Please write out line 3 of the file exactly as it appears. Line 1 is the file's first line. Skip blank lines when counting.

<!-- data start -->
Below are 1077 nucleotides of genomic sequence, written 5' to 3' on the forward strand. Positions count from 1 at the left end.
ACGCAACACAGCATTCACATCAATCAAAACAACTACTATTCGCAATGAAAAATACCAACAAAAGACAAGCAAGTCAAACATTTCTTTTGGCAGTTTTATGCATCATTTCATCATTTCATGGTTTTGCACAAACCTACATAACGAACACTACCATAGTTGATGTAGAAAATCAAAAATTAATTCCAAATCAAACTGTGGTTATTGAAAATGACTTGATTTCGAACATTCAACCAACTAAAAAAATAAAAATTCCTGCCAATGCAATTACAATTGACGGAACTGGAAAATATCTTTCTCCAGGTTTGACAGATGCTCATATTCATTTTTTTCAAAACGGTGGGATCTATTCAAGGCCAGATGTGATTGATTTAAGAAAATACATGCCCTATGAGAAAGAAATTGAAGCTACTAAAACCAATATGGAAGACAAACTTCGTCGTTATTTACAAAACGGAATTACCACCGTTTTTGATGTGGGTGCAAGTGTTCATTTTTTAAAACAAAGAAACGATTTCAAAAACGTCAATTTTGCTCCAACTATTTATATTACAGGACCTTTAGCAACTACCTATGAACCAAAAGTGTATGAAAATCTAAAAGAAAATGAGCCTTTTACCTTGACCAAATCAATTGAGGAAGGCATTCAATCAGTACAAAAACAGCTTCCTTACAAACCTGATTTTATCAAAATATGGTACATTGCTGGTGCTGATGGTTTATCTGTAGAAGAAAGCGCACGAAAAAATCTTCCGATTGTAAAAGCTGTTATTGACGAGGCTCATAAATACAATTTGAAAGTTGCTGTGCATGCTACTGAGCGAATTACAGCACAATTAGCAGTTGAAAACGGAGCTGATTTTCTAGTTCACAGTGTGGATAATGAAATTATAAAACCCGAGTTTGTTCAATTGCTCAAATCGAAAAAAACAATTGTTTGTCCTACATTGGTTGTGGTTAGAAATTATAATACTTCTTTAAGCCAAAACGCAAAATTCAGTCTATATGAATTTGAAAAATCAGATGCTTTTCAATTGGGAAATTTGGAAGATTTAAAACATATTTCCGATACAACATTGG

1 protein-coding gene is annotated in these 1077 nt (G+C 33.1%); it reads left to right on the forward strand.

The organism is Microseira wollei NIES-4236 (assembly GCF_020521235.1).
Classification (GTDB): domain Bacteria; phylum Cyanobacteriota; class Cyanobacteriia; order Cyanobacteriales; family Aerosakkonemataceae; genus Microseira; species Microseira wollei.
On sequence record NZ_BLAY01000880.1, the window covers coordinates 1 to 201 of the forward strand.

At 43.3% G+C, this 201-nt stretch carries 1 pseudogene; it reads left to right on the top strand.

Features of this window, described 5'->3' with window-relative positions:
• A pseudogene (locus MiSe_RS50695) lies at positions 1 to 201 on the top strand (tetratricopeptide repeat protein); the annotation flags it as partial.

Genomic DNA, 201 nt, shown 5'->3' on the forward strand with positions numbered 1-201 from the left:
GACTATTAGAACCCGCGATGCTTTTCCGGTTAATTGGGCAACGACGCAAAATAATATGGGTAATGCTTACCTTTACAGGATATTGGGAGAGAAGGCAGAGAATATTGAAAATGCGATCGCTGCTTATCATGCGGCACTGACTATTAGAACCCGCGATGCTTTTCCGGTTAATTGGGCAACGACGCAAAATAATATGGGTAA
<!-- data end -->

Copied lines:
1 protein-coding gene is annotated in these 1077 nt (G+C 33.1%); it reads left to right on the forward strand.